Picture this: you receive an email from your company chief executive informing you that a previously agreed deal is finalised and you are now required to perform the wire transfer. The email address and the information is credible. Why should you doubt it?
Except it isn’t really your boss. Despite coming directly from their email address, and without any signs of hacking, this is a scam technique mimicked across the world that has resulted in losses of at least $26bn (£21bn) in the last three years.
Although these scams seem rather unavoidable for their convincing style and methods, a massive takedown operation of global cyber-crime networks has begun, which saw the arrests of 281 suspected hackers across 10 different countries earlier this month.
While measures are being put in place to try to take down these cybercrime networks, Consider IT is here to give you some advice on how to spot these scams and on how you can avoid falling victim to them.
Firstly, everyone should be vigilant. Typically, scammers would aim for those at the top of the hierarchy of major companies – such as chief executive officers or chief finance officers – but now, more and more, criminals are reaching out to unsuspecting victims lower down the food chain.
A common tactic that’s employed is the manipulation of human resources departments. In these cases, we see hackers spoofing a victim’s email in order to contact HR to request that their wages be sent to a new bank account.
We’d advise that companies stay on high alert on Monday mornings. Knowing the way offices work, hackers try to rely on a sense of weekend ‘jetlag’, hoping that the backlog of emails that gathered over the weekend out of office will help their dodgy email go unnoticed. Due to the way spam filtering has evolved, many scammers will not bother spoofing the email address, and only change the ‘From’ name so it always worth looking at the actual email address the email has come from.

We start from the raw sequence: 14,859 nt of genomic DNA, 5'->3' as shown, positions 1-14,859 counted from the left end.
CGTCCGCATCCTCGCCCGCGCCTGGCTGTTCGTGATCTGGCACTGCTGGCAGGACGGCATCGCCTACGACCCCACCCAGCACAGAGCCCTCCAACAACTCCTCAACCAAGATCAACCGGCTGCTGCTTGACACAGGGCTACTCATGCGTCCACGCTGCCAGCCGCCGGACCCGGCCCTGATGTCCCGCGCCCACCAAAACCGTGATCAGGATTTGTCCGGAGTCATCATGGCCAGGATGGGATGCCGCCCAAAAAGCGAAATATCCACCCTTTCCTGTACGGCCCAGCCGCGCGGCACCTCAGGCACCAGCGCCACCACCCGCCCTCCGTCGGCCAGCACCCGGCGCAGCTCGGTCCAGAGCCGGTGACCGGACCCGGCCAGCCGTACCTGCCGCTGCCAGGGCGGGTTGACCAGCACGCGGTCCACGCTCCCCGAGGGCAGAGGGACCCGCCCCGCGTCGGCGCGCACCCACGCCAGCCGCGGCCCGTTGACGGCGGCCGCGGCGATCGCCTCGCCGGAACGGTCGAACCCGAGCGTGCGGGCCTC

Similarly, a fake forward or reply has evolved as a new line of attack. Scammers simply start their subject with “Re:” or “Fwd:” to imply previous correspondence to trick victims into believing it’s legitimate. It obviously works, since researchers have found that fraud attempts of this sort have increased by more than 50% year-on-year.
Overall, as email spoofing is, in theory, a very simple technique in scamming, it is hard to suggest that it will be going away anytime soon. So, we at Consider IT would suggest that vigilance and awareness of these sorts of attacks is one of the best tools you can use to fight them.
Consider IT also offers a range of staff training programmes to ensure that your company is in the safest hands. Through our Cyber Essentials and Cyber Essentials Plus schemes, we offer easy solutions to sometimes complex problems. Our human touch puts your people at the heart of your tailor-made security plan that will not skimp on productivity. Our methods are proactive, rather than reactive, to infiltrate a hack before it happens, so you’re not left picking up the pieces when the damage is done.
Protect your data, your network, and your people by talking to our team today.